Marauding before teatime: The Sagas of Noggin the Nog

“In the lands of the North where the black rocks stand guard against the cold sea, in the dark night that is very long, the men of the Northlands sit by their great log fire and they tell a tale…”

Peter Firmin looked at the 12th-century Lewis Chessmen in the British Museum, and saw Nogs: men from the Northlands, ruled over by a wise, kind King. Their sharply defined features, beards and pointed helmets seemed to lend themselves to stop motion animation, while the more expressive detailing – such as the Berserker biting his battle shield – implied a dash of whimsically comic potential. The resulting television series, which Firmin produced with Oliver Postgate (of Bagpuss fame among other iconic programmes), became a classic children’s TV treat. The Viking Nogs are both gruff and gentle men: they growl and snarl like warriors, but also worry about warm socks, the weather, and what to say to a girl the first time you meet her – these Norsemen are often to be found helping each other cope with life’s challenges. Above all, the Nogs always make time for tea of the most lavish kind: hot buttered toast, Nogberry jam, scones and all, even mid-voyage when necessary.

The Nogs’ adventures are retold here in a beautiful touring production of Noggin the Nog which melds together puppetry, projections and music with a deliciously low-tech feel: our Vikings, fierce, yet exquisitely polite, puff bellows to blow a projection onto a stretched reindeer hide, where original animations by Peter Firmin and Oliver Postgate support the flowing stage action, illustrated further by sensitively coordinated puppets made by Caroline Bowman and Ruth Herbert, Peter Firmin’s granddaughter. A pedal-powered harmonium, a mandolin and a variety of horns, as well as strong part-singing, give us plenty of live music on stage, all played by the four skilled actors who portray our key characters (alongside multiple supporting roles). Harry Emerson is a charismatic, appealing Noggin the Nog, leading his band of Viking marauders with humility and charm. Anthony Gleave is gloriously, unrepentantly evil in the role of Noggin’s dastardly uncle, Nogbad the Bad, with his cloak bursting brilliantly with puppet crows, Nogbad’s spies and henchmen (one of whom insists he’s actually a raven). Clive Holland brings pathos as well as sweetness to Thor Nogson, Noggin’s great friend and companion at arms who is never quite as vicious as he pretends. Kevin James shows exceptional skill as he animates and voices Graculus, a speaking bird, and the most dramatic puppet of all, Grolliffe the mighty ice dragon, whose stage entrance is a moment of pure theatre magic.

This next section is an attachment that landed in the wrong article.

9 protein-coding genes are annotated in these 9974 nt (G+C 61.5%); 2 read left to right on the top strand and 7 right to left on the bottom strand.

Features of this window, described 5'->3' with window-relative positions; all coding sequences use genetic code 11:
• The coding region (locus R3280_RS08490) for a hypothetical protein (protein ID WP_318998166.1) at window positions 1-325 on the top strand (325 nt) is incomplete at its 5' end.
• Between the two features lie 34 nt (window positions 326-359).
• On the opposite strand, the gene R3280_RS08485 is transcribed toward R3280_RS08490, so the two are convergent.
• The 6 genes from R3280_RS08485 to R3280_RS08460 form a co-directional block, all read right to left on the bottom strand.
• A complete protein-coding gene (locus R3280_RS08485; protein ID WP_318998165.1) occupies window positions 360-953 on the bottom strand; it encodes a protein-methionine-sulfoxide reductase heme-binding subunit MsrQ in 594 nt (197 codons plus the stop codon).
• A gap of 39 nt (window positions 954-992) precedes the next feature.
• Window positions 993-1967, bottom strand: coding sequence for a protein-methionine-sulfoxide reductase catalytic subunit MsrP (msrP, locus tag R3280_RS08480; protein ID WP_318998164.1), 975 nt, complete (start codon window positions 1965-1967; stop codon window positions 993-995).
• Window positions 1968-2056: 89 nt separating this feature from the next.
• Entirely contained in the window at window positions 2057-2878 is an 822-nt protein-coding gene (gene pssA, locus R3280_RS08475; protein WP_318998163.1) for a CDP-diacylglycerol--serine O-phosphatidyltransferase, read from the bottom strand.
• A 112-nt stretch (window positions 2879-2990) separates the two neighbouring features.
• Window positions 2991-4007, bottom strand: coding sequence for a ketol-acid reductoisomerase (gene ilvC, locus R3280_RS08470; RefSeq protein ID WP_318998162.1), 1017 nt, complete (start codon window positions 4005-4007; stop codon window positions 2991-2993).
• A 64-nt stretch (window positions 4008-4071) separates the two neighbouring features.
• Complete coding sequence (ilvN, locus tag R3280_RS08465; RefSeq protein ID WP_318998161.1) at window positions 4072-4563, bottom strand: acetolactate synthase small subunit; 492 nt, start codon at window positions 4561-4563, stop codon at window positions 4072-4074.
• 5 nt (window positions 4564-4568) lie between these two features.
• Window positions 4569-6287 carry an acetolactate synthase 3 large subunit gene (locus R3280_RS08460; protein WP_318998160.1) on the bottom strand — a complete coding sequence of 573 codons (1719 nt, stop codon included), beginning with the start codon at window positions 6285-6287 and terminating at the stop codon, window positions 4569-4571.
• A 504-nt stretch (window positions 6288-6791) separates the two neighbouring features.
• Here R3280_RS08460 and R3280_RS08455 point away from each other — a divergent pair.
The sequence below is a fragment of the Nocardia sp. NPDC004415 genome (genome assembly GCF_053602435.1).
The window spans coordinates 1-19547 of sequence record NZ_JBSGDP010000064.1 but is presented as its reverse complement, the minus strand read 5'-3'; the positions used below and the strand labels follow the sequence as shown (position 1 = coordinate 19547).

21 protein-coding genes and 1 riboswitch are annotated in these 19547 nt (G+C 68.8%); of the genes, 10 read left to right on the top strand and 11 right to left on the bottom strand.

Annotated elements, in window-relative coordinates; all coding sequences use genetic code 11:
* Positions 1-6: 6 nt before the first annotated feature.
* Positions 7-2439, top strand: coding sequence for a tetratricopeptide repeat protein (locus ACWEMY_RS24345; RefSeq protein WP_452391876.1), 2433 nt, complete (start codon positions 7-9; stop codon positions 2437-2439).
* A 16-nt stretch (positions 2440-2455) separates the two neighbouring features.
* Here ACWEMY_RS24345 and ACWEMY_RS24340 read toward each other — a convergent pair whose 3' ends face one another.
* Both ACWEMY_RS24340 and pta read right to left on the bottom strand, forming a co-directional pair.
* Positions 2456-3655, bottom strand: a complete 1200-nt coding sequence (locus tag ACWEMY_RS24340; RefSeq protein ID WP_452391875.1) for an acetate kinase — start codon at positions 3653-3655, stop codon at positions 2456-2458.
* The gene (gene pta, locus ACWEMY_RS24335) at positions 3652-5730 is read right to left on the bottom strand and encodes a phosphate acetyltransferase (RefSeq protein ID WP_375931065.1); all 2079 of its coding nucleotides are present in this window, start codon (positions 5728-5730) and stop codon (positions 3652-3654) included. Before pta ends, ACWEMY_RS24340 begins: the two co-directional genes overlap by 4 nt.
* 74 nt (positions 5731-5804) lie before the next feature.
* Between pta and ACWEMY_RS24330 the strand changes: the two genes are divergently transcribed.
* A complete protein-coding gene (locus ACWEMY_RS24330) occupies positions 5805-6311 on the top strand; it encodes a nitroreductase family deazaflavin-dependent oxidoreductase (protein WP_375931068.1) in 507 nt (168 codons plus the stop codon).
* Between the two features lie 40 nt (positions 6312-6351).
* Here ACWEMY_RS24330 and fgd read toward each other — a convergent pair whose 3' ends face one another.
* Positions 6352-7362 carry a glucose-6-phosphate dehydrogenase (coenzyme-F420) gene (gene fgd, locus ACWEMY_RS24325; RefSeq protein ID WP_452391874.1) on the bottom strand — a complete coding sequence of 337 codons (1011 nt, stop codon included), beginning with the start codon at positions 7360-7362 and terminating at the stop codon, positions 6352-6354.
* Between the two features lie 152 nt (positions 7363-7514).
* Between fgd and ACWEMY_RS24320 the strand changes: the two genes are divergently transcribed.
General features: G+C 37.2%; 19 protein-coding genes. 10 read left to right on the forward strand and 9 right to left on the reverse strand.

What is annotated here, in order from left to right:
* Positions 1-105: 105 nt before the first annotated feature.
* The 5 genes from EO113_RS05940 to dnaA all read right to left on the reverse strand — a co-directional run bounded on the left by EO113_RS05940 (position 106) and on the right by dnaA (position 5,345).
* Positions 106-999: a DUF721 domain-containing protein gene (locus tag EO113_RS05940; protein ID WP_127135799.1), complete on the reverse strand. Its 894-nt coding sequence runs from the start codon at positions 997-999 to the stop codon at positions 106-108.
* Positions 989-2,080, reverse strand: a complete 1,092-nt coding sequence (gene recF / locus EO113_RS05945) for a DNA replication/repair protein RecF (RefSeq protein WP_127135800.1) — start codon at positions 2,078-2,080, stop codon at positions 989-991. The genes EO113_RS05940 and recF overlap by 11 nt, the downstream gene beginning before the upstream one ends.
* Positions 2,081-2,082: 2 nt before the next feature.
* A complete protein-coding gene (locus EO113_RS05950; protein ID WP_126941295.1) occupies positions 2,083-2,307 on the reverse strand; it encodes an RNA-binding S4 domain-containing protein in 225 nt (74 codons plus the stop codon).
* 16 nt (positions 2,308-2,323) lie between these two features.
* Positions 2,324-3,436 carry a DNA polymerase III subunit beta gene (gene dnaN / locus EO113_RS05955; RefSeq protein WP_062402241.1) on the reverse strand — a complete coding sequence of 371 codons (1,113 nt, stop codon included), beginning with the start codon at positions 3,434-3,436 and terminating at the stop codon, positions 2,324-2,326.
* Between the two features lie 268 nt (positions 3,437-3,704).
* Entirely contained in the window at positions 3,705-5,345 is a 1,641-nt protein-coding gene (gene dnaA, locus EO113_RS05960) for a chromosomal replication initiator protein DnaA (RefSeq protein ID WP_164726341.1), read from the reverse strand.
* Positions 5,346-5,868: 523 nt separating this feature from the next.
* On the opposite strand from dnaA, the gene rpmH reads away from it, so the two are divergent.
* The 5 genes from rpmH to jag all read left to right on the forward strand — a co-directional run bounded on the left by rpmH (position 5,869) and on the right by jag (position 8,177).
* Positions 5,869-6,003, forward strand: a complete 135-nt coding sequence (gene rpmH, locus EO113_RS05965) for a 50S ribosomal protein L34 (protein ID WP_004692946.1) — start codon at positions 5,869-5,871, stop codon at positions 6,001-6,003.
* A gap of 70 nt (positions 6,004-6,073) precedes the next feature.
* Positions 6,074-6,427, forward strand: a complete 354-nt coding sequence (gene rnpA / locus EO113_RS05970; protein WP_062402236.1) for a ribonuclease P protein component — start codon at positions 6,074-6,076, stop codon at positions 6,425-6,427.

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L-R: Kevin James, Anthony Gleave, Clive Holland.

Director John Wright creates a dynamic, family-friendly show which faultlessly holds the attention of both parents and children, its tension and excitement seasoned with humour which often reaches through the fourth wall for a little gentle audience participation. Puppets and instruments join the action seamlessly, magically telescoping the storytelling scale, and the Sagas seem to come alive on many levels, glowing with sincerity and comic polish. Although narrative focus in the second half can go a little astray at times as the Nogs’ adventures get wilder, the company’s general poise never falters.

We follow Noggin as he makes his mark as a young king of the Nogs in the wake of the death of his father, the gentle, anxious King Cnut. Noggin journeys across icy wastes to win his Eskimo bride Nooka, having fallen in love with her portrait engraved on a dagger made (like the Lewis Chessmen themselves) of walrus ivory. Thankfully Nooka, also, likes tea and hot buttered toast: marital happiness is instantaneous. Noggin next faces a thrilling dramatic encounter with Grolliffe, the ice dragon, when he responds to a distress call from the proud, warlike Little People of the Hot Water Valley; like the Nogs, Grolliffe turns out to be far more charming than his threatening outward appearance might first indicate. The attention to detail of this production, from its clever and versatile stagecraft to its friendly, direct approach to the audience – even its generous programme, packed with Nog-inspired games and activities for children and parents alike – makes it a genuinely special family outing, with no need for prior knowledge of Noggin and his world; just a hunger for adventure (and toast).

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